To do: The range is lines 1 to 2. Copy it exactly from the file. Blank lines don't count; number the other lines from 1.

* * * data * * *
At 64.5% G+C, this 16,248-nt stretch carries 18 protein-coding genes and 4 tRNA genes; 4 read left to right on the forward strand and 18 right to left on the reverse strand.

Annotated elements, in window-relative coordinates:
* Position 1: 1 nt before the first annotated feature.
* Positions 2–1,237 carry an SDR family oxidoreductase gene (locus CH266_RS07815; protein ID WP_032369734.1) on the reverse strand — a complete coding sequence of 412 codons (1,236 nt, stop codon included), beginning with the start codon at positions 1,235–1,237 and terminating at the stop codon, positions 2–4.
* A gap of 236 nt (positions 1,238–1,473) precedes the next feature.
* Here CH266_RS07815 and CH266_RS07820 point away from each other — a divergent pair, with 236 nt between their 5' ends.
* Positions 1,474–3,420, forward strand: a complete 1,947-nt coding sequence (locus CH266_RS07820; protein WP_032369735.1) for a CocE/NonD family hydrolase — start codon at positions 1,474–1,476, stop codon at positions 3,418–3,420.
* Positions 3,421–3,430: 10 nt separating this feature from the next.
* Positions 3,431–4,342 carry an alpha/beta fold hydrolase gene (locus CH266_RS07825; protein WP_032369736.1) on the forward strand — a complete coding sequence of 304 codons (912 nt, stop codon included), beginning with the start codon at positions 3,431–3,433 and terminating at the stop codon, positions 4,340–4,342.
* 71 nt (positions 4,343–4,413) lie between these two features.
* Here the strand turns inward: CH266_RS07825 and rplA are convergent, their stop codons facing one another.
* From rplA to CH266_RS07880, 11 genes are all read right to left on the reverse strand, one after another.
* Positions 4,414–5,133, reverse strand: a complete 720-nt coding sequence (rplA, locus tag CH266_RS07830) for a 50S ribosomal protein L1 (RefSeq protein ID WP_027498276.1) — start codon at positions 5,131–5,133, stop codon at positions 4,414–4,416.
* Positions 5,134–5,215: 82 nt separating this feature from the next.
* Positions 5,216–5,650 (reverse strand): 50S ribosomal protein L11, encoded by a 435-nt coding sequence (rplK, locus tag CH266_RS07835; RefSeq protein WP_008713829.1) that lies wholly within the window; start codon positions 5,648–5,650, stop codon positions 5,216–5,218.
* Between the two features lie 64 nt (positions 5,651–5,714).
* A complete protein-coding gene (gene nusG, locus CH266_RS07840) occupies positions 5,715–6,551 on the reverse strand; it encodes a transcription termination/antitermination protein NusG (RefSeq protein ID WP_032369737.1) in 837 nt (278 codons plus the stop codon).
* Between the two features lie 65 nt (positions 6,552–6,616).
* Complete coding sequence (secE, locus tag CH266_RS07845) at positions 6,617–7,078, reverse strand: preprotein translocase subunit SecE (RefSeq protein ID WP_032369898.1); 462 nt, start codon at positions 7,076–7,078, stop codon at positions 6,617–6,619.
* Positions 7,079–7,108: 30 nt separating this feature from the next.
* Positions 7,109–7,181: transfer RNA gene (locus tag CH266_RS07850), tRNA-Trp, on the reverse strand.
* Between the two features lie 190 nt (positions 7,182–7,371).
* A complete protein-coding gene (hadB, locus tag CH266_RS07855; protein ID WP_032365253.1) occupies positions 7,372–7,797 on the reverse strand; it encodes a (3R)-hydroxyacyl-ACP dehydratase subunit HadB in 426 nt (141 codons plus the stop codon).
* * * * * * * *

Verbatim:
At 64.5% G+C, this 16,248-nt stretch carries 18 protein-coding genes and 4 tRNA genes; 4 read left to right on the forward strand and 18 right to left on the reverse strand.

Annotated elements, in window-relative coordinates: